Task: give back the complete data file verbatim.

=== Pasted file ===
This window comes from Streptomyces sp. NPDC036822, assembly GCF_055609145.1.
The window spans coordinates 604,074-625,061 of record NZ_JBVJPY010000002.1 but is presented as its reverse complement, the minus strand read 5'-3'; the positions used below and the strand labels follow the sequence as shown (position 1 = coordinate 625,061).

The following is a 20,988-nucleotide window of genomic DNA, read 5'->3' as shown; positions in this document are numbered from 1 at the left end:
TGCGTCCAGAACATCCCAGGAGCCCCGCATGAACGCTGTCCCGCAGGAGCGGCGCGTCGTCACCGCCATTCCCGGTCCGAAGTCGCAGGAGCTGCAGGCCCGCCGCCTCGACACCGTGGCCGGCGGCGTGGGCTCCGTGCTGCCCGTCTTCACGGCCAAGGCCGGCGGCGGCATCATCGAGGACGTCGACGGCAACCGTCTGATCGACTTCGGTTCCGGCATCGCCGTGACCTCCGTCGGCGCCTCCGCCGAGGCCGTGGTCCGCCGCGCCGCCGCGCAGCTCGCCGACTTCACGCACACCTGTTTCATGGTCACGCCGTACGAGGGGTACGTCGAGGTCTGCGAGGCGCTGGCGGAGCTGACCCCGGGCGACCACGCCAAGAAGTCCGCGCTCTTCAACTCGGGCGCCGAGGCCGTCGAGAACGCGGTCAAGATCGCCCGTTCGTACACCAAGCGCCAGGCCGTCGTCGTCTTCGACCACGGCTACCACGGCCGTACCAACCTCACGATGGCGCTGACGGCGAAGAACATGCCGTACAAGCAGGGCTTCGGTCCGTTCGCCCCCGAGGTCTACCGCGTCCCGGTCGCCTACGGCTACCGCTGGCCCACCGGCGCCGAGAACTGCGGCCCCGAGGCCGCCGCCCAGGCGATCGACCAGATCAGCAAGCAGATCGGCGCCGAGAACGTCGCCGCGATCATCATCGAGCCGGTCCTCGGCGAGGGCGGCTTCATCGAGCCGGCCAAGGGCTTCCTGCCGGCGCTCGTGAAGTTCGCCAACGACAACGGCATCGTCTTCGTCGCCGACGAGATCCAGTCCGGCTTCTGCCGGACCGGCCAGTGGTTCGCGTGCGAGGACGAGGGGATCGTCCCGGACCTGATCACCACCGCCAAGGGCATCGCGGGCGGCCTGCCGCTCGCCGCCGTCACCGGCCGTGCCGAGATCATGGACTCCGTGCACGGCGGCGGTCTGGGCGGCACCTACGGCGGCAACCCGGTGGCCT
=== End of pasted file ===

This window comes from Streptomyces sp. NPDC036822, assembly GCF_055609145.1.
The window spans coordinates 604,074-625,061 of record NZ_JBVJPY010000002.1 but is presented as its reverse complement, the minus strand read 5'-3'; the positions used below and the strand labels follow the sequence as shown (position 1 = coordinate 625,061).

The following is a 20,988-nucleotide window of genomic DNA, read 5'->3' as shown; positions in this document are numbered from 1 at the left end:
TGCGTCCAGAACATCCCAGGAGCCCCGCATGAACGCTGTCCCGCAGGAGCGGCGCGTCGTCACCGCCATTCCCGGTCCGAAGTCGCAGGAGCTGCAGGCCCGCCGCCTCGACACCGTGGCCGGCGGCGTGGGCTCCGTGCTGCCCGTCTTCACGGCCAAGGCCGGCGGCGGCATCATCGAGGACGTCGACGGCAACCGTCTGATCGACTTCGGTTCCGGCATCGCCGTGACCTCCGTCGGCGCCTCCGCCGAGGCCGTGGTCCGCCGCGCCGCCGCGCAGCTCGCCGACTTCACGCACACCTGTTTCATGGTCACGCCGTACGAGGGGTACGTCGAGGTCTGCGAGGCGCTGGCGGAGCTGACCCCGGGCGACCACGCCAAGAAGTCCGCGCTCTTCAACTCGGGCGCCGAGGCCGTCGAGAACGCGGTCAAGATCGCCCGTTCGTACACCAAGCGCCAGGCCGTCGTCGTCTTCGACCACGGCTACCACGGCCGTACCAACCTCACGATGGCGCTGACGGCGAAGAACATGCCGTACAAGCAGGGCTTCGGTCCGTTCGCCCCCGAGGTCTACCGCGTCCCGGTCGCCTACGGCTACCGCTGGCCCACCGGCGCCGAGAACTGCGGCCCCGAGGCCGCCGCCCAGGCGATCGACCAGATCAGCAAGCAGATCGGCGCCGAGAACGTCGCCGCGATCATCATCGAGCCGGTCCTCGGCGAGGGCGGCTTCATCGAGCCGGCCAAGGGCTTCCTGCCGGCGCTCGTGAAGTTCGCCAACGACAACGGCATCGTCTTCGTCGCCGACGAGATCCAGTCCGGCTTCTGCCGGACCGGCCAGTGGTTCGCGTGCGAGGACGAGGGGATCGTCCCGGACCTGATCACCACCGCCAAGGGCATCGCGGGCGGCCTGCCGCTCGCCGCCGTCACCGGCCGTGCCGAGATCATGGACTCCGTGCACGGCGGCGGTCTGGGCGGCACCTACGGCGGCAACCCGGTGGCCT